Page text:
A case study on Staphylococcus aureus bacteraemia: available treatment options, antibiotic R&D and responsible antibiotic-use strategies
Monnier AA, Tacconelli E, Årdal C, Cavaleri M, Gyssens IC
Objectives: This case study addresses: (i) antibiotic treatment options for Staphylococcus aureus bacteraemia (SAB), for both empirical and targeted therapy; (ii) the current status of and priorities for the antibiotic pipeline to ensure access of effective antibiotics for SAB; and (iii) strategies for responsible antibiotic use relevant to the clinical management of SAB.
Methods: Evidence to address the aims was extracted from the following information sources: (i) EUCAST and CLSI recommendations, summaries of product characteristics (SPCs), antibiotic treatment guidelines and the textbook Kucers' The Use of Antibiotics; (ii) the www.clinicaltrial.gov database; and (iii) quality indicators for responsible antibiotic use.
Results: Current monotherapy treatment options for SAB include only three drug classes (β-lactams, glycopeptides and lipopeptides), of which two also cover MRSA bacteraemia (glycopeptides and lipopeptides). The analysis of the antibiotic pipeline and ongoing clinical trials revealed that several new antibiotics with S. aureus (including MRSA) coverage were developed in the past decade (2009-19). However, none belonged to a new antibiotic class or had superior effectiveness and their added clinical value for SAB remains to be proven. Responsible antibiotic use for the treatment of SAB was illustrated using 11 quality indicators.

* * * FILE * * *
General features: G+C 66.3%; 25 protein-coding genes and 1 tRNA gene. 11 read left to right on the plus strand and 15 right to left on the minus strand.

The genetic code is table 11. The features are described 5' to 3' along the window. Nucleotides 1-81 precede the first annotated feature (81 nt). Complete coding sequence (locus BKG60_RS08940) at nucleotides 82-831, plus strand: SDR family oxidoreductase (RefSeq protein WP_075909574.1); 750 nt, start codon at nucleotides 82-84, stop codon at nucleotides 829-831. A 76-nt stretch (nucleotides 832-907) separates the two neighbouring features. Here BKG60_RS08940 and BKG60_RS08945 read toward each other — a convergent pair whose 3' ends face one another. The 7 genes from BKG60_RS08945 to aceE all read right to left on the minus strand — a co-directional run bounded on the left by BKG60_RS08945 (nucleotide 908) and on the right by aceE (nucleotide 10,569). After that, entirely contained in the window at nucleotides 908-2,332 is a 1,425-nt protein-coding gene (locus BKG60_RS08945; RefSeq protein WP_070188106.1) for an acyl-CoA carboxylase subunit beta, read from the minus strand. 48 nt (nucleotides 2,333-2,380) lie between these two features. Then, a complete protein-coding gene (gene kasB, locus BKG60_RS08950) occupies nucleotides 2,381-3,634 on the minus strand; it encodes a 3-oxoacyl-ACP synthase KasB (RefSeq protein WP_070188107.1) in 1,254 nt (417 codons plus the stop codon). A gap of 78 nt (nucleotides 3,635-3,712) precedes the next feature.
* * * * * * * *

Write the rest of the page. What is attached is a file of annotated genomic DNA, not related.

Conclusions: Awareness of the problem of a limited antibiotic arsenal, together with incentives (e.g. push incentives), is needed to steer the R&D landscape towards the development of novel and effective antibiotics for treating SAB. In the meantime, responsible antibiotic use guided by quality indicators should preserve the effectiveness of currently available antibiotics for treating SAB.